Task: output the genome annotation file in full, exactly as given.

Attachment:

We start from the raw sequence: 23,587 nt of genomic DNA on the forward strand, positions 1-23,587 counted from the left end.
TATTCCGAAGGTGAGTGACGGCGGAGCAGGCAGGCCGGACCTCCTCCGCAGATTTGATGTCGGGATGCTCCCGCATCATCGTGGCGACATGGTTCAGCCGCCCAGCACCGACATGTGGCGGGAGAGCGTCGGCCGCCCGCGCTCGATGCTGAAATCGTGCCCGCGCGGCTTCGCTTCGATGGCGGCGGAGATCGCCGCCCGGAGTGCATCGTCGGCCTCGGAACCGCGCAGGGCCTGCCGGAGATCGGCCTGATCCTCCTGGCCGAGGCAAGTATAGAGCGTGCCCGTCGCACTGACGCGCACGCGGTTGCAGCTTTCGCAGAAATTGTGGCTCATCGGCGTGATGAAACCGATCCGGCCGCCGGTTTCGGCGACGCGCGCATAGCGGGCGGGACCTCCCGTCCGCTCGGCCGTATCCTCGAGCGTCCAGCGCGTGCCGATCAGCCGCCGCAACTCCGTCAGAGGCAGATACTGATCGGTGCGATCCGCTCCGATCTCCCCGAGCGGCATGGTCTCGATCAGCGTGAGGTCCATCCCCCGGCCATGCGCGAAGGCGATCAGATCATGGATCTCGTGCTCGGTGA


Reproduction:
We start from the raw sequence: 23,587 nt of genomic DNA on the forward strand, positions 1-23,587 counted from the left end.
TATTCCGAAGGTGAGTGACGGCGGAGCAGGCAGGCCGGACCTCCTCCGCAGATTTGATGTCGGGATGCTCCCGCATCATCGTGGCGACATGGTTCAGCCGCCCAGCACCGACATGTGGCGGGAGAGCGTCGGCCGCCCGCGCTCGATGCTGAAATCGTGCCCGCGCGGCTTCGCTTCGATGGCGGCGGAGATCGCCGCCCGGAGTGCATCGTCGGCCTCGGAACCGCGCAGGGCCTGCCGGAGATCGGCCTGATCCTCCTGGCCGAGGCAAGTATAGAGCGTGCCCGTCGCACTGACGCGCACGCGGTTGCAGCTTTCGCAGAAATTGTGGCTCATCGGCGTGATGAAACCGATCCGGCCGCCGGTTTCGGCGACGCGCGCATAGCGGGCGGGACCTCCCGTCCGCTCGGCCGTATCCTCGAGCGTCCAGCGCGTGCCGATCAGCCGCCGCAACTCCGTCAGAGGCAGATACTGATCGGTGCGATCCGCTCCGATCTCCCCGAGCGGCATGGTCTCGATCAGCGTGAGGTCCATCCCCCGGCCATGCGCGAAGGCGATCAGATCATGGATCTCGTGCTCGGTGA